Thursday, 31 January 2008

More of the visiting clergy

For the memoria of St John Bosco not only did I celebrate Mass for the Sisters here at the Casa at 7.00 am in Italian, with some work on Hilary before and after (an early start was needed), but I also accompanied Fr Jonathan to St Paul's Outside the Walls ( I am sure I have seen this rendered St Paul's Without the Walls) for Mass which was celebrated in the chapel of St Benedict.

St Paul's is often talked down by most commentators on Rome. I suppose the new materials used to re-build the Basilica after the unfortunate events of the night of 15th-16th July 1823, as Pope Pius VII lay dying, when a terrible fire took hold from roof repairs and most of the nave was destroyed in the ensuing conflagration, appear to many to give somewhat too clear an air of the Rebuilt. Nevertheless, I find it a stunning building: its style gives some sense of what St Peter's would have looked like in outline (never forgetting that the old St Peter's also had many frescoes on columns and a multitude of altars, as today) and its sheer size is in no way hidden by clever tricks of perspective as in today's St Peter's.

The recent excavations and the discovery of the Constantinian tomb for Paul's relics make ever clearer the roots of traditions in history: just as St Peter's marks the true place of its patron's burial, so too with St Paul's. The excavations indicate how the first Constantinian church actually faced in the opposite direction to the present Basilica's arrangement - St Paul's (with its marvellous mosaics - well worth seeing) being the fruit of the construction begun in 384 by the emperors Valentinian II and Theodosius the Great, during the reign of Pope Damasus. Below is a picture in the Confessio of the excavated tomb which lies behind the grill:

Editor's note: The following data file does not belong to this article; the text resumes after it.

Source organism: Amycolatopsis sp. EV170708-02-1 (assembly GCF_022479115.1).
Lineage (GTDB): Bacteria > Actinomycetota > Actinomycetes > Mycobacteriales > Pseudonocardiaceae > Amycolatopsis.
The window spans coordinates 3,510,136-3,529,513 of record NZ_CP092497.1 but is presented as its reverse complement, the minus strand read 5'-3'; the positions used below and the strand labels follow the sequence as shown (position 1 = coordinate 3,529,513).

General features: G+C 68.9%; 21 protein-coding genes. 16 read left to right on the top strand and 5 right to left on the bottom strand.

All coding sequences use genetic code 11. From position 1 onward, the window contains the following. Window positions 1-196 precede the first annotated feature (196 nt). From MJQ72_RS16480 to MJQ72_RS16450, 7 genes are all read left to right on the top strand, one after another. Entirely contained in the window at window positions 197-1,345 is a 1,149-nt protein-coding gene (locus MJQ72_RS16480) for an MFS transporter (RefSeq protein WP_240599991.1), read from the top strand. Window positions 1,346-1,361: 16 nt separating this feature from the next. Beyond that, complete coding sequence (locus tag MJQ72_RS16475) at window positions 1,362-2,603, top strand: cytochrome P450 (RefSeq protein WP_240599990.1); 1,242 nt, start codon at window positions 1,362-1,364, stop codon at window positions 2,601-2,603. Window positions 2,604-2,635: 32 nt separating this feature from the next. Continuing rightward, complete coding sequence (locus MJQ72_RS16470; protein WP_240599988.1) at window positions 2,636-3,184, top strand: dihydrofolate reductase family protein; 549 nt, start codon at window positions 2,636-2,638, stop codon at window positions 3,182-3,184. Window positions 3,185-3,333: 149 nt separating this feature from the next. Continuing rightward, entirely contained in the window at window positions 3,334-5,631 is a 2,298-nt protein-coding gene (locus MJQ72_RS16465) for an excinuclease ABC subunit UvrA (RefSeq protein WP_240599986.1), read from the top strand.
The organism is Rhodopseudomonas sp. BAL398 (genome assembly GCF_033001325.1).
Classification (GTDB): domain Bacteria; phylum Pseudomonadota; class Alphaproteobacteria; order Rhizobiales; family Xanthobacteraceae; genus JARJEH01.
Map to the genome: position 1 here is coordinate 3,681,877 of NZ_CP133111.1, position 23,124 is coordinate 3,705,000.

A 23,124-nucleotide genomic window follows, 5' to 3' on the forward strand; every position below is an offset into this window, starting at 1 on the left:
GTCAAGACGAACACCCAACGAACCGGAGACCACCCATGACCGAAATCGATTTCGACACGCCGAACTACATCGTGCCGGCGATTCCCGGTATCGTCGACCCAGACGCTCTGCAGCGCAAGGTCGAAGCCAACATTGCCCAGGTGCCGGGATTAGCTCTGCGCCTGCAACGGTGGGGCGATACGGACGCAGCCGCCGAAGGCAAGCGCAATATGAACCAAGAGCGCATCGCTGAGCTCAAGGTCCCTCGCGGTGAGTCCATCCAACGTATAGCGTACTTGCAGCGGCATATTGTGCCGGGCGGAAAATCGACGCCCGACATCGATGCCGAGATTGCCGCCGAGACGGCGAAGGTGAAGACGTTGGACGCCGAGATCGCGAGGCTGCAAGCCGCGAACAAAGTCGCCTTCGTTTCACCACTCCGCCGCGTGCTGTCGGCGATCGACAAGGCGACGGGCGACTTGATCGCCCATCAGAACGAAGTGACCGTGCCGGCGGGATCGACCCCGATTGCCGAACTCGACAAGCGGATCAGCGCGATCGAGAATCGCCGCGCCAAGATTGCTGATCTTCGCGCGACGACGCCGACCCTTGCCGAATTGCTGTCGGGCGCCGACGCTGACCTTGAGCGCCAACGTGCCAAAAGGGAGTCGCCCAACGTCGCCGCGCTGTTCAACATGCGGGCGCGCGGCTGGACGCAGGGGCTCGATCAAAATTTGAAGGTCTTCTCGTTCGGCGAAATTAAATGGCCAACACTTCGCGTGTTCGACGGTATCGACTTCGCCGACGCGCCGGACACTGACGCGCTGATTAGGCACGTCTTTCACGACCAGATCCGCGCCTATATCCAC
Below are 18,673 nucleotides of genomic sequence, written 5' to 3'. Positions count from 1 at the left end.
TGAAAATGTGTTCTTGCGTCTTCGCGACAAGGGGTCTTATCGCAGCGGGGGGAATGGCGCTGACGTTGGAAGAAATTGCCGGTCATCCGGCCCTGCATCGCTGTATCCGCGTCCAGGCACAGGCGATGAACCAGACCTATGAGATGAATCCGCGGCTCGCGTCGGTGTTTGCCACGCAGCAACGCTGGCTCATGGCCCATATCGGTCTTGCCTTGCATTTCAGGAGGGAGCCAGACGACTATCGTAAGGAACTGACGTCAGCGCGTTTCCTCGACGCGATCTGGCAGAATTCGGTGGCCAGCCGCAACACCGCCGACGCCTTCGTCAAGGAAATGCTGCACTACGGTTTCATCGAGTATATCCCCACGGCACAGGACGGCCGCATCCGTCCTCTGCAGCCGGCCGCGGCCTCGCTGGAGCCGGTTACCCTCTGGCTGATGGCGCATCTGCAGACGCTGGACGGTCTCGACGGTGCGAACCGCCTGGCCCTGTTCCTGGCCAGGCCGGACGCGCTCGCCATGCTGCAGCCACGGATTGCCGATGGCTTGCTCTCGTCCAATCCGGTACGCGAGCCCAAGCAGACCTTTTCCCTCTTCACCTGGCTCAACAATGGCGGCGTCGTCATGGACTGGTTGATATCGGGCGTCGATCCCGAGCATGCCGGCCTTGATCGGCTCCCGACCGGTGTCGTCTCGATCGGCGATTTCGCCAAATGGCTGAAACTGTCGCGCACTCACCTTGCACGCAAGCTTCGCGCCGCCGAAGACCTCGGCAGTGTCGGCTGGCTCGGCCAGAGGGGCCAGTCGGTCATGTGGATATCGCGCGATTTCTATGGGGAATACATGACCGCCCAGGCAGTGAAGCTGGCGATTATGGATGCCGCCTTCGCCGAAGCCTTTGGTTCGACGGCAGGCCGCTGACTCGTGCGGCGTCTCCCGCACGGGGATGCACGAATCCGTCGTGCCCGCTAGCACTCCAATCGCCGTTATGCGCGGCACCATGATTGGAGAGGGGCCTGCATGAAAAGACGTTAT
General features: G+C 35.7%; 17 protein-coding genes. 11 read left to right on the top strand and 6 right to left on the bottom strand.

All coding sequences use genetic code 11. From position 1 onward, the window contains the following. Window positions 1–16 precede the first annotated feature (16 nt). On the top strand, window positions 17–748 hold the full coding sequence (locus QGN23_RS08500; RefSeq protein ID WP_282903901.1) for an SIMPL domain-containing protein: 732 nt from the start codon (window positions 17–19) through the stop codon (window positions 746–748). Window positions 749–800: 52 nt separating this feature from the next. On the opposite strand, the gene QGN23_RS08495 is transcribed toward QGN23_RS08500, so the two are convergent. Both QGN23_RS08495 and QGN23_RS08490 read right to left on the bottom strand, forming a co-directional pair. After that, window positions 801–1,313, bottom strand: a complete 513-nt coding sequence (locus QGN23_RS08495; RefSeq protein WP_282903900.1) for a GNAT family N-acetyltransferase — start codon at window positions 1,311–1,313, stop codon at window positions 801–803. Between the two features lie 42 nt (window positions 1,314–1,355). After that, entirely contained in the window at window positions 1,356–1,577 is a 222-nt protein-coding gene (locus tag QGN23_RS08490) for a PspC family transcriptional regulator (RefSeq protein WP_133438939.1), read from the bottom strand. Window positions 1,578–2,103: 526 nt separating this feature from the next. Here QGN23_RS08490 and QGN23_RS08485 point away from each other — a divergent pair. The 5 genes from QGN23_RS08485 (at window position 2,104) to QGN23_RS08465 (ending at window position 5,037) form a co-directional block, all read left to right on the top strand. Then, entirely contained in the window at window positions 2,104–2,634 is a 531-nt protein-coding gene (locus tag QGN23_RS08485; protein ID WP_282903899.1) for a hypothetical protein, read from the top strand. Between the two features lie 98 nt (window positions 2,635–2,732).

On the walls of the Basilica are portraits of all the Popes up to and including our present Holy Father, Benedict XVI. In the cloister shop area, I found four other portraits which were rescued from the ruined nave in 1823. Who is this not so cheerful chap pictured here?

Visiting clergy

The last few days have seen a priest visiting from my Diocese - Northampton: Fr Jonathan Hill. In between my studies, I have arranged several churches where he and I could celebrate the Mass. The first was at the church of St Gregory the Great on the Coelian Hill yesterday - one of the famous seven hills (the other six are the Capitoline, the Palatine, the Aventine, the Quirinal, the Viminal and the Esquiline). We agreed to meet at 5.00pm at the monstrous/magnificent Victor Emmanuel monument overlooking the Piazza Venezia - called the Wedding Cake or Typewriter, depending on the mood: other names spring to mind. The late time gave me the chance to hurtle on with Hilary work (if I get the chance I may mention something about this again). It was a beautiful evening and in Rome there is a certain quality of light, particularly in the evening when the colours are rich and make everything glow rose-red. Below is a photograph of the scene:

In the centre of the picture you will see Trajan's Column, which stands at the mouth of the Forum. Trajan was one of those successful Roman emperors, ruling from 98 to 117AD, who was popular at home and had the fortune of actually dying from natural causes. His column marks the entrance to that area of the Forum which he constructed and which was completed by his successor Hadrian: Trajan's Forum was so magnificent that it reduced the emperor Constantius to stupified silence when he visited in 357 (Constantius was a nasty little heretical emperor who caused a lot of trouble to the universal Church, to St Athansius and to our hero St Hilary whom he exiled to the east). Trajan's care for poor and abandoned children earned from Pope St Gregory the Great the accolade that he deserved to be granted entry into heaven as an honorary Christian.